Resawing Wood For Dulcimer Making

I’ve had a few luthiers ask me to post about how I go about resawing.

We don't need no stinkin' bandsaws!

My bandsaw is very basic; an early imported 14″ bandsaw. I had bought it second-hand and soon learned that it is not a very accurate saw. Various parts are out of alignment with each other and any small change in the height of the guidepost requires readjusting all the guides. Some tinkering has helped improve the situation. More important and useful has been learning to work with the idiosyncrasies of the machine.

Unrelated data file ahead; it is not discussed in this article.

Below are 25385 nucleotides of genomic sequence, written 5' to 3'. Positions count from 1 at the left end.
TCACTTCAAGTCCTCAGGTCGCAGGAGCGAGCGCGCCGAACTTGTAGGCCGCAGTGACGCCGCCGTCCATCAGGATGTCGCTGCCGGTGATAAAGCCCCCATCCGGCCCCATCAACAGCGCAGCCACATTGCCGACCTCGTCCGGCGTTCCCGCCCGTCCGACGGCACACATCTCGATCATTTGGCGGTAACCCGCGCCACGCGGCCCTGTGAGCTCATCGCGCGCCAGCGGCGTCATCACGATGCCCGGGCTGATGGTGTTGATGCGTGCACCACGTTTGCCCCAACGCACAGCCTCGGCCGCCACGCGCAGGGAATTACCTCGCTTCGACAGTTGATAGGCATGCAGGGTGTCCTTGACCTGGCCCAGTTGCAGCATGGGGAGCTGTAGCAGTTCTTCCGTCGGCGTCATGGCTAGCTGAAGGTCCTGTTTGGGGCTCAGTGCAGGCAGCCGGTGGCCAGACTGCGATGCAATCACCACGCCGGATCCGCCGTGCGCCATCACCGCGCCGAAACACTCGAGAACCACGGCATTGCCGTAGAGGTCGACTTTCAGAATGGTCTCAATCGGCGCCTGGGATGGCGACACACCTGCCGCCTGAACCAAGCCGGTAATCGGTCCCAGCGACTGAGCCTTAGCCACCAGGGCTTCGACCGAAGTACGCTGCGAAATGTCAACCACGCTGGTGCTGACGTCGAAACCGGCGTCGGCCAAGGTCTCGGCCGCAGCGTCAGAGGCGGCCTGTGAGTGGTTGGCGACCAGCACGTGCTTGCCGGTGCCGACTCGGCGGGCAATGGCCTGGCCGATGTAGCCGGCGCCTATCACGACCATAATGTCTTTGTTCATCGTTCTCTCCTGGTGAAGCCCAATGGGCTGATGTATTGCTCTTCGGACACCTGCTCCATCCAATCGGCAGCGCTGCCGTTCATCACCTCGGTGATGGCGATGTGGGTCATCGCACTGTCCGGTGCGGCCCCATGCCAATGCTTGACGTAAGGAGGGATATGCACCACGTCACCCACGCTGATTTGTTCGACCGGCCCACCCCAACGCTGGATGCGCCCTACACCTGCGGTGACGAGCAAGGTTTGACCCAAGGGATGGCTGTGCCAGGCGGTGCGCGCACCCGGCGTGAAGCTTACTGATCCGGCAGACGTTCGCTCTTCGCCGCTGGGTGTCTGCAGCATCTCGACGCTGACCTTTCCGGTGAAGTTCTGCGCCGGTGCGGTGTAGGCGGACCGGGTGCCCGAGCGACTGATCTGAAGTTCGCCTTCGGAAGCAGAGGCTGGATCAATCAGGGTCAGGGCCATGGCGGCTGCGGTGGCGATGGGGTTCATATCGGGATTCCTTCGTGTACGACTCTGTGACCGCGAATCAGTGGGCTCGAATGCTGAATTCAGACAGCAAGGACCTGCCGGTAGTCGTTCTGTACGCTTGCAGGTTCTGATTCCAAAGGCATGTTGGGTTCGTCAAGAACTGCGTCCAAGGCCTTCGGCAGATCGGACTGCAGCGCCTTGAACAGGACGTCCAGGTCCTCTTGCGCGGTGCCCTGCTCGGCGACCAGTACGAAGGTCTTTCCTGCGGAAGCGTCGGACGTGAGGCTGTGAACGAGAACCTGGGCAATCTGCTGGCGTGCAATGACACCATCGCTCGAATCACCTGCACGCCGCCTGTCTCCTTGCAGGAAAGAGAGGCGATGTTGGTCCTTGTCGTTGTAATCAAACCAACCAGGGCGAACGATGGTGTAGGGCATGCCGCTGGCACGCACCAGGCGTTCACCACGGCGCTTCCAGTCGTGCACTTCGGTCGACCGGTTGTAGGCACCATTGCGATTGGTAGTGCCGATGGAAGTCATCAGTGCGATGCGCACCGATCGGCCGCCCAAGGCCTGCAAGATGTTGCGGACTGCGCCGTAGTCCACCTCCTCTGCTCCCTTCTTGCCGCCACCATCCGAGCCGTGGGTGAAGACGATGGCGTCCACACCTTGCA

A funky bandsaw in a funky garage on a funky planet.

My fence is a chunk of 2×4 with a piece of flat plywood screwed to it. I took great care in making everything flat and square using shims of wood and paper as needed to get everything just right. If needed I use masking tape under the fence as a shim to assure the fence is square to the blade.

Resaw fence clamped at a slight angle to compensate for blade drift. Note the tape under the tall end of the fence to assure it is square to the blade.

I use a 1/2 inch blade with 3 teeth per inch. I use a new, sharp blade when resawing.

I compensate the angle of the fence for blade drift. Some articles I’ve read say this is important, others say if your saw is set-up properly you should be able to avoid this. I have never been able to avoid needing to do this step.